Reposted in honor of the holiday.
What’s it like when you work in the lab on Halloween?
It started out innocently enough.
“Go get some BHK cells,” he said, “then transform the cells with these plasmids and use G418 to kill the cells that didn’t get transformed.”
Cautiously, I ventured upstairs to the Howard Hughes floor on top of an adjoining building. I nervously glanced through the hallway, expecting someone to challenge my presence and ask me what I was doing wandering around their floor.
Nothing. The halls were still.
I walked into a lab room and found two scruffy looking guys.
“Could I have some BHK cells?” I stammered.
Oh, I don’t know. Have you worked with these cells before?
“No,” I squeaked.
Be careful, you don’t know what you’re getting into.
They grinned like cats as I went back to my part of the building, set up the transformation, and put the cells in the incubator, leaving the little fibroblasts bathed in their warm pink solution of nutrients and sugar.
The next day I came in to the lab after my class to change the media, expecting to see lots of dead cells and a few colonies. Nope. The cells were growing and the liquid culture media was bright yellow, a sure sign that it needed to be changed. I grabbed a fresh jar of bright pink media from the fridge, stuck it in a water bath to warm, and sat down at the microscope to look at the cells.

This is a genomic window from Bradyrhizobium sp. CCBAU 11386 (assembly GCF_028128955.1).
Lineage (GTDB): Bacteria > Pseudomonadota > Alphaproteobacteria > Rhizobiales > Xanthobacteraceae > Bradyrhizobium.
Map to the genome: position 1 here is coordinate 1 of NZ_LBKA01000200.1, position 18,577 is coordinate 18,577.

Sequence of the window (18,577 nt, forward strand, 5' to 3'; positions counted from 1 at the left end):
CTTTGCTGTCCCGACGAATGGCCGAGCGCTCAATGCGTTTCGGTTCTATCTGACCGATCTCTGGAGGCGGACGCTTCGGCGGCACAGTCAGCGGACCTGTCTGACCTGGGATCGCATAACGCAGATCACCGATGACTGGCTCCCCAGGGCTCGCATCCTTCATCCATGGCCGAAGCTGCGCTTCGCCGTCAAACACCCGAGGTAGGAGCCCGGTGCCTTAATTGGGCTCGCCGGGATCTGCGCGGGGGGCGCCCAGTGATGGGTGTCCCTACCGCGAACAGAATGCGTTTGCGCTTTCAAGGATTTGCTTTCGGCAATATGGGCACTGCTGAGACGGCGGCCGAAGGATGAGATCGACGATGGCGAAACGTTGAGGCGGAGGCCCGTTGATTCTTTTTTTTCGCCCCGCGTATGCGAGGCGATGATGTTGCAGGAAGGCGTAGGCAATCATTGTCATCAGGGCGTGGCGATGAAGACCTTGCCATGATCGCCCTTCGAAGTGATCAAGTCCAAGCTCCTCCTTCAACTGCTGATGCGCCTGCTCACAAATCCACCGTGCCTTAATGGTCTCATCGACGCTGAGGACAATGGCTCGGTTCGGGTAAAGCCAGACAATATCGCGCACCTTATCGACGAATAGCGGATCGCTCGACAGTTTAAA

What was that? Did I just see a cell move?
Whoah! Better start getting more sleep. But, wow! There sure were a lot of cells. I swore the number had doubled, maybe tripled, from the previous day.
I finished feeding the cells and went back to the other room to record my notes.
A few hours later the lab was quiet and the sky outside, the dusky purple color of late October.
I heard a bump.
Strange. There’s no one else here.
It came from the tissue culture lab.
Normally, labs are noisy places even without people. Refrigerator compressors hum, appliances whir. But nothing goes bump, bump.
I got up and walked out into the hallway, creeping step by step towards the tissue culture room.
I opened the door. That’s odd, I must have left the door open to the incubator.
Slowly, I walked towards the CO2 incubator and shut the interior and then the outer doors.
Too much imagination! I scolded myself, turned around, and almost collided with the creepy janitor with long black greasy hair who leered at me as I hurried back to my lab.
Too be continued….